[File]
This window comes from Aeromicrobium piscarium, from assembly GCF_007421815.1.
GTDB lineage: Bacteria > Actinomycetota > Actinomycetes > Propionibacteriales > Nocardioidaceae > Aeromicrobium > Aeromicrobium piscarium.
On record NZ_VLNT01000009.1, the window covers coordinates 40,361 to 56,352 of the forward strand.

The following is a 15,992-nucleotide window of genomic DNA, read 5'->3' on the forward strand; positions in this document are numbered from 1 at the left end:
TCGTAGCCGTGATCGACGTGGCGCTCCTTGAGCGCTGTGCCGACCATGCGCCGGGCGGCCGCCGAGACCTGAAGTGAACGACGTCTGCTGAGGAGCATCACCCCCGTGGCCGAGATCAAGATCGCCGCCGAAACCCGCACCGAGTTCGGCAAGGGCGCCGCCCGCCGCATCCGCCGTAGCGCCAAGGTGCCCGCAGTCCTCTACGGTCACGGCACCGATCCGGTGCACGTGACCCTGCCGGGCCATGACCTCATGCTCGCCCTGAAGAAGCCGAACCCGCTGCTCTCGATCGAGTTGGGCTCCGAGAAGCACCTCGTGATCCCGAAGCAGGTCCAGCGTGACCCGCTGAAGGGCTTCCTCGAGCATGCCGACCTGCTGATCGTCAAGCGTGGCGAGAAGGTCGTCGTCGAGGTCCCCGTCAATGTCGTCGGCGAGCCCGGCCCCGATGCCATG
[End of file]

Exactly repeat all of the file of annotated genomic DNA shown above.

This window comes from Aeromicrobium piscarium, from assembly GCF_007421815.1.
GTDB lineage: Bacteria > Actinomycetota > Actinomycetes > Propionibacteriales > Nocardioidaceae > Aeromicrobium > Aeromicrobium piscarium.
On record NZ_VLNT01000009.1, the window covers coordinates 40,361 to 56,352 of the forward strand.

The following is a 15,992-nucleotide window of genomic DNA, read 5'->3' on the forward strand; positions in this document are numbered from 1 at the left end:
TCGTAGCCGTGATCGACGTGGCGCTCCTTGAGCGCTGTGCCGACCATGCGCCGGGCGGCCGCCGAGACCTGAAGTGAACGACGTCTGCTGAGGAGCATCACCCCCGTGGCCGAGATCAAGATCGCCGCCGAAACCCGCACCGAGTTCGGCAAGGGCGCCGCCCGCCGCATCCGCCGTAGCGCCAAGGTGCCCGCAGTCCTCTACGGTCACGGCACCGATCCGGTGCACGTGACCCTGCCGGGCCATGACCTCATGCTCGCCCTGAAGAAGCCGAACCCGCTGCTCTCGATCGAGTTGGGCTCCGAGAAGCACCTCGTGATCCCGAAGCAGGTCCAGCGTGACCCGCTGAAGGGCTTCCTCGAGCATGCCGACCTGCTGATCGTCAAGCGTGGCGAGAAGGTCGTCGTCGAGGTCCCCGTCAATGTCGTCGGCGAGCCCGGCCCCGATGCCATG